Dairy co-operatives and policy reform in Kenya: Effects of livestock service and milk market liberalisation
MetadataShow full item record
Food Policy;23(2): 173-185
Permanent link to cite or share this item: http://hdl.handle.net/10568/32926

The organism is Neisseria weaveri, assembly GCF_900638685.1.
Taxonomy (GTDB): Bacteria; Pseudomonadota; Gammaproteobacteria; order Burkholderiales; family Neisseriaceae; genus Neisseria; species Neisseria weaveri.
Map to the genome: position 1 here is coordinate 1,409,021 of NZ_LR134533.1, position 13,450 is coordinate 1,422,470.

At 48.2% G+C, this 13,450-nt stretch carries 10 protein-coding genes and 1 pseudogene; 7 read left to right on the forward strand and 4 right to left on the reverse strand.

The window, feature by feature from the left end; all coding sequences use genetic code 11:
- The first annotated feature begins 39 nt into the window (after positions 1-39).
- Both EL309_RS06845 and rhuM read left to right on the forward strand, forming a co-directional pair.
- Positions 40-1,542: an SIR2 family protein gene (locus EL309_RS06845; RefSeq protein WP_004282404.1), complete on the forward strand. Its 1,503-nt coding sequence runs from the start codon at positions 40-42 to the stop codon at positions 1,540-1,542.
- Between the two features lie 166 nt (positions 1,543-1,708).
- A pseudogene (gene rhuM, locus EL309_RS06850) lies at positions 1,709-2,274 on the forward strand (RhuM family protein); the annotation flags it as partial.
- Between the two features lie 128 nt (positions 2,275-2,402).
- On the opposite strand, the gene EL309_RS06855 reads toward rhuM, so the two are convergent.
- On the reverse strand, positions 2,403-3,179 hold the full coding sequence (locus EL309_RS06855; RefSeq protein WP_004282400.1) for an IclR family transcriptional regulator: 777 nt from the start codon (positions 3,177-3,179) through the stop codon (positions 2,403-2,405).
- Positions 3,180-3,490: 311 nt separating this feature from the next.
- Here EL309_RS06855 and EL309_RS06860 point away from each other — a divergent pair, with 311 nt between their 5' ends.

Liberalisation in the dairy industry in Kenya is currently under way in several forms. The urban milk market monopoly of the Kenya Co-operative Creameries has been lifted. Clinical veterinary and artificial insemination (AI) services are no longer publicly supported in many areas. Private sector response to these reforms was expected to be greatest in the high-potential market-oriented dairy zones of Central Province, where the dairy farmers' co-operative societies play a central role in meeting the needs of dairy producers. A sruvey conducted by the authors measured the changes between 1990 and 1995 in milk marketing and service provision by the dairy co-operatives. Tabular and GIS analyses were used to evaluate the survey data. Dramatic changes in milk market patterns are apparent, in ways unintended by the policy reforms. Most notable has been a large increase in the role of the unregulated raw milk market. This helped increase real milk prices paid to producers by up to 50 percent, but also led to a steepening of the price gradient with distance from urban consumption centres. Large increases were observed in the provision of veterinary and AI services by the dairy farmers' co-operatives societies, whose producer client base and credit facilities may enable them to compete effectively with the independent private secotr. Market liberalisation therefore expanded the role of the raw milk market and the participation of the dairy farmers' co-operative societies in milk marketing and the provision of input services.